David Bourget (Western Ontario)
David Chalmers (ANU, NYU)
Rafael De Clercq
Jack Alan Reynolds
Learn more about PhilPapers
Royal Institute of Philosophy Supplement 84 (65):129- (2009)
P. M. S. Hacker 1. The poverty of philosophy as a science Throughout its history philosophy has been thought to be a member of a community of intellectual disciplines united by their common pursuit of knowledge. It has sometimes been thought to be the queen of the sciences, at other times merely their under-labourer. But irrespective of its social status, it was held to be a participant in the quest for knowledge – a cognitive discipline. Cognitive disciplines may be a priori or empirical. The distinction between what is a priori and what is empirical is epistemological. It turns, as Frege noted, on the ultimate justification for holding something to be true.1 If the truths which a cognitive discipline attains are warranted neither by observation nor by experiment (nor by inference therefrom), then they are a priori. Otherwise they are empirical. The natural and moral sciences (the Geisteswissenschaften) strive for and attain empirical knowledge.2 The mathematical sciences are a priori. Cognitive disciplines have a distinctive subject matter, concerning which they aim to add to human knowledge. Physics deals with matter, motion, and energy, chemistry with the constitution of stuffs out of elements, biology with the nature of living beings, history with ‘the crimes, follies and misfortunes of mankind’ (Gibbon), and so forth. The empirical sciences aim not only to discover truths but also to explain the phenomena they study. The natural sciences produce theories (typically with predictive powers) to explain the facts and laws they discover. The moral sciences too aim to explain the phenomena they study – although not to the same extent by way of theory and general laws; and their predictive powers, if any, are more limited. Mathematics and logic strive to produce theorems by means of proofs, and are..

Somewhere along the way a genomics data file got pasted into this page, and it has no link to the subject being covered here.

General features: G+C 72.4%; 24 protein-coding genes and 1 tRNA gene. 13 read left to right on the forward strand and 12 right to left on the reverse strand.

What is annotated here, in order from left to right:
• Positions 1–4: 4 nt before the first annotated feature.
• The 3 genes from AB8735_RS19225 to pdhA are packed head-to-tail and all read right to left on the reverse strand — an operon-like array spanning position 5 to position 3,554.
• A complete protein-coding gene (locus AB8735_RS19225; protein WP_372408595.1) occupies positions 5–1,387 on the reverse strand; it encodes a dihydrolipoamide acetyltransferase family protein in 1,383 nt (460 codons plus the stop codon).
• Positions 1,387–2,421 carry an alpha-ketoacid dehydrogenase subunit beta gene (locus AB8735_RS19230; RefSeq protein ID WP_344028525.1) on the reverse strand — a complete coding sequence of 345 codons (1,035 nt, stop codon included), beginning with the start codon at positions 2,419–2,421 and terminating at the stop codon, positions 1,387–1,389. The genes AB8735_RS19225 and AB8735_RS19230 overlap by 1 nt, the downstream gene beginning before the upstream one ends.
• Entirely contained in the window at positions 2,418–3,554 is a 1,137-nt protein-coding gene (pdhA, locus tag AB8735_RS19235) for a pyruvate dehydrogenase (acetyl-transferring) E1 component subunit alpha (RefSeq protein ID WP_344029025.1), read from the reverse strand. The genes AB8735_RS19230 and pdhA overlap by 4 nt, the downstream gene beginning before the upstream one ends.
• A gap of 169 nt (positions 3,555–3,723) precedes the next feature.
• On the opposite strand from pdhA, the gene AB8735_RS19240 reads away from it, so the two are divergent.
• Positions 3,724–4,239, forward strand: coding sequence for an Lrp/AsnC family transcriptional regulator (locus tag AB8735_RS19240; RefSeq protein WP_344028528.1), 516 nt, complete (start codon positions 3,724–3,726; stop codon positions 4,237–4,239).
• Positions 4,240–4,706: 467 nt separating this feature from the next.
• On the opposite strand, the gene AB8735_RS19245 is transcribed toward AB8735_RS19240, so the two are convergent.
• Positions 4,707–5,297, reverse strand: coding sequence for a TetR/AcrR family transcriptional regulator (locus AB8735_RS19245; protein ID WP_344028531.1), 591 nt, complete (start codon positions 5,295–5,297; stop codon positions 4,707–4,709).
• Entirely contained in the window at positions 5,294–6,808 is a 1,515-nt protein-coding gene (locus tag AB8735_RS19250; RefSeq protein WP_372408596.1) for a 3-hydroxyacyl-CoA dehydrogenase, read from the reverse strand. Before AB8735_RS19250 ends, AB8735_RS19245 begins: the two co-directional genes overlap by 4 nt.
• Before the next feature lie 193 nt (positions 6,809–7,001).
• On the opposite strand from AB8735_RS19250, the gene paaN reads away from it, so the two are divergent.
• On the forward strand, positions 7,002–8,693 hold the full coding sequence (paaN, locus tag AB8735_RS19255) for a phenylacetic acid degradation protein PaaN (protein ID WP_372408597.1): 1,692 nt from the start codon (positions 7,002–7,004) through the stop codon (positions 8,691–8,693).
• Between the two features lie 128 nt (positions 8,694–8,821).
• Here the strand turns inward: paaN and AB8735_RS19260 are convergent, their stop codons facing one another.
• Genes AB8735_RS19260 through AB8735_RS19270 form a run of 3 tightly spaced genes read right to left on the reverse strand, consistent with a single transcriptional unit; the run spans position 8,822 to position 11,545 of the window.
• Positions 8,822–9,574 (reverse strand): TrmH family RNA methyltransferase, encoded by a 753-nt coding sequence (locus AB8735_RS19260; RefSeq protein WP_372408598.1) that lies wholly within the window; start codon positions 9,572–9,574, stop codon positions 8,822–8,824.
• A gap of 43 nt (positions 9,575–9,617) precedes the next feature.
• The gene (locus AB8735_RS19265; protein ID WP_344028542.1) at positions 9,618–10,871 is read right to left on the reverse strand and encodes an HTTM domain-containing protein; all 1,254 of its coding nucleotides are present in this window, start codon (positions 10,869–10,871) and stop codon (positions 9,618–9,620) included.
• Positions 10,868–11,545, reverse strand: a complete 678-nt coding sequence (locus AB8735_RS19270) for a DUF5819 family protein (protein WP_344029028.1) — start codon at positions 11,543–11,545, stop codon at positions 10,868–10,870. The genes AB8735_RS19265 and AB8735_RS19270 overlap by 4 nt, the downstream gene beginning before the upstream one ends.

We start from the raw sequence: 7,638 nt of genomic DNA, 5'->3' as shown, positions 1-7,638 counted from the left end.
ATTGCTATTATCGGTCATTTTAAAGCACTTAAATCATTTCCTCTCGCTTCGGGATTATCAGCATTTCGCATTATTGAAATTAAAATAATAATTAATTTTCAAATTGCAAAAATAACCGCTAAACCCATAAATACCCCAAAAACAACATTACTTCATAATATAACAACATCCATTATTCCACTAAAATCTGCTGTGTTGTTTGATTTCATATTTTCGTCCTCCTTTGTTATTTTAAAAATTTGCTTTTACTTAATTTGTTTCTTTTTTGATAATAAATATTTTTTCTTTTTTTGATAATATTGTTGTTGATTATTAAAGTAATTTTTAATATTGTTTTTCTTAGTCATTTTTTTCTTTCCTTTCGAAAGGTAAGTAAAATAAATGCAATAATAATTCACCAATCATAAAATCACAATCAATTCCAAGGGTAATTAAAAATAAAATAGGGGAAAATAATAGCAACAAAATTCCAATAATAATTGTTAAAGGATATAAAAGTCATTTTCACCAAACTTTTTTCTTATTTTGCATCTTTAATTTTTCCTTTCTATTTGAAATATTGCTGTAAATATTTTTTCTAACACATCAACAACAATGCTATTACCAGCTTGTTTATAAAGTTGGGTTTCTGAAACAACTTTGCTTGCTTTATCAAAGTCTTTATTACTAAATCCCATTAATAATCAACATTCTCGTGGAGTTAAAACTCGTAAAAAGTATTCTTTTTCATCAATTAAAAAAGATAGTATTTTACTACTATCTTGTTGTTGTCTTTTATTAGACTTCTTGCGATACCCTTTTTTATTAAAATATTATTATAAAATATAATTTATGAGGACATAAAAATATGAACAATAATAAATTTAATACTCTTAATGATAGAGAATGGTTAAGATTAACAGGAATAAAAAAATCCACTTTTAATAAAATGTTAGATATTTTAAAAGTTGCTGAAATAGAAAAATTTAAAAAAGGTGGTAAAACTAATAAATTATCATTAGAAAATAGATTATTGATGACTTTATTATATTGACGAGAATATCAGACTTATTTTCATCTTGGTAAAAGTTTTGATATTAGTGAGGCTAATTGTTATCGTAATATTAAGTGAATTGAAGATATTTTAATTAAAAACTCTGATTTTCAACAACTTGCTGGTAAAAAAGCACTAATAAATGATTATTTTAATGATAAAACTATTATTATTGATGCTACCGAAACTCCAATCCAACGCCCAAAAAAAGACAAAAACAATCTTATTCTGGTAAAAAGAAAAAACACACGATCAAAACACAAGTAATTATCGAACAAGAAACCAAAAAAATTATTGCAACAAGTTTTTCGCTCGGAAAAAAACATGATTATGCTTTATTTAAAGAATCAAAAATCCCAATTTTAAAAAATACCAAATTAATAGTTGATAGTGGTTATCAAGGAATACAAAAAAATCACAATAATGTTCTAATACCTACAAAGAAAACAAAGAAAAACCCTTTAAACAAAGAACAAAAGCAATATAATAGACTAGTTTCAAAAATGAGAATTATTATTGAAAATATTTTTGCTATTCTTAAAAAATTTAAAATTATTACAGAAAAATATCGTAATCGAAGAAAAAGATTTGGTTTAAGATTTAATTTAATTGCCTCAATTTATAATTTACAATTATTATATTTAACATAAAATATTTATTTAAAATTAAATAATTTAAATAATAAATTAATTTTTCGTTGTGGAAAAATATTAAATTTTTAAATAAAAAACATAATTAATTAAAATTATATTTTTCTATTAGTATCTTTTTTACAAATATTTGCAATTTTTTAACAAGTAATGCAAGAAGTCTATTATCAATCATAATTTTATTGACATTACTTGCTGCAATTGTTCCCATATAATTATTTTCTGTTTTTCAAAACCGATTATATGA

|Keywords||No keywords specified (fix it)|
|Categories||categorize this paper)|
Setup an account with your affiliations in order to access resources via your University's proxy server
Configure custom proxy (use this if your affiliation does not provide a proxy)
|Through your library|
References found in this work BETA
J. L. Austin (1979). Philosophical Papers. Oxford University Press.
Saul A. Kripke (1980/1998). Naming and Necessity. Harvard University Press.
Bertrand Russell (1912/2004). The Problems of Philosophy. Barnes & Noble Books.
Citations of this work BETA
Bob Plant (2012). Philosophical Diversity and Disagreement. Metaphilosophy 43 (5):567-591.
Renia Gasparatou (2013). Naturalising Austin. Acta Analytica 28 (3):329-343.
Similar books and articles
Lee C. McIntyre (2004). Redescription and Descriptivism in the Social Sciences. Behavior and Philosophy 32 (2):453 - 464.
D. M. Armstrong (2006). The Scope and Limits of Human Knowledge. Australasian Journal of Philosophy 84 (2):159 – 166.
Alva Noë (2007). The Critique of Pure Phenomenology. Phenomenology and the Cognitive Sciences 6 (1-2):231-245.
Mehmet Elgin (2003). Biology and A Priori Laws. Philosophy of Science 70 (5):1380-1389.
A. R. (2003). The Cognition-Knowledge Distinction in Kant and Dilthey and the Implications for Psychology and Self-Understanding. Studies in History and Philosophy of Science Part A 34 (1):149-164.
Helen De Cruz (2006). Towards a Darwinian Approach to Mathematics. Foundations of Science 11 (1-2):157-196.
Leon Horsten, Philosophy of Mathematics. Stanford Encyclopedia of Philosophy.
Alexander Rosenberg (1994). Instrumental Biology, or, the Disunity of Science. University of Chicago Press.
Added to index2009-01-28
Total downloads117 ( #10,459 of 1,410,157 )
Recent downloads (6 months)9 ( #23,760 of 1,410,157 )
How can I increase my downloads?